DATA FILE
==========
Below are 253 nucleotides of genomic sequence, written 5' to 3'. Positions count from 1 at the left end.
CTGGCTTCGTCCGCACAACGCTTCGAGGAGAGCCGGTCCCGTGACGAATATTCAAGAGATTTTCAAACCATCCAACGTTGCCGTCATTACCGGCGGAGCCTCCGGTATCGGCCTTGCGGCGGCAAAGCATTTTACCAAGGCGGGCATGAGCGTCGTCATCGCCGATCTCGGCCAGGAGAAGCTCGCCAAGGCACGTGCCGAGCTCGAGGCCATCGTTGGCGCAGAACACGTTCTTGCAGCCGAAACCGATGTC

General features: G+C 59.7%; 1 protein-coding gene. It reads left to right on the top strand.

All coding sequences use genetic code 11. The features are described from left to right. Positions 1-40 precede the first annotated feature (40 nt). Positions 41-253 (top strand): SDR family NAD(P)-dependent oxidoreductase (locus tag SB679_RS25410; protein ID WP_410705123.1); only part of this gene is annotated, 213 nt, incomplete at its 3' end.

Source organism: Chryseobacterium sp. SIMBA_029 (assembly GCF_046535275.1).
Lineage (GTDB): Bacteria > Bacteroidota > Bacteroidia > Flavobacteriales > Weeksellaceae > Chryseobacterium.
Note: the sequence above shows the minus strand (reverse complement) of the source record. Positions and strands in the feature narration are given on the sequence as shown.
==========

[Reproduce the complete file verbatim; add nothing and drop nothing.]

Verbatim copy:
Below are 253 nucleotides of genomic sequence, written 5' to 3'. Positions count from 1 at the left end.
CTGGCTTCGTCCGCACAACGCTTCGAGGAGAGCCGGTCCCGTGACGAATATTCAAGAGATTTTCAAACCATCCAACGTTGCCGTCATTACCGGCGGAGCCTCCGGTATCGGCCTTGCGGCGGCAAAGCATTTTACCAAGGCGGGCATGAGCGTCGTCATCGCCGATCTCGGCCAGGAGAAGCTCGCCAAGGCACGTGCCGAGCTCGAGGCCATCGTTGGCGCAGAACACGTTCTTGCAGCCGAAACCGATGTC

General features: G+C 59.7%; 1 protein-coding gene. It reads left to right on the top strand.

All coding sequences use genetic code 11. The features are described from left to right. Positions 1-40 precede the first annotated feature (40 nt). Positions 41-253 (top strand): SDR family NAD(P)-dependent oxidoreductase (locus tag SB679_RS25410; protein ID WP_410705123.1); only part of this gene is annotated, 213 nt, incomplete at its 3' end.

Source organism: Chryseobacterium sp. SIMBA_029 (assembly GCF_046535275.1).
Lineage (GTDB): Bacteria > Bacteroidota > Bacteroidia > Flavobacteriales > Weeksellaceae > Chryseobacterium.
Note: the sequence above shows the minus strand (reverse complement) of the source record. Positions and strands in the feature narration are given on the sequence as shown.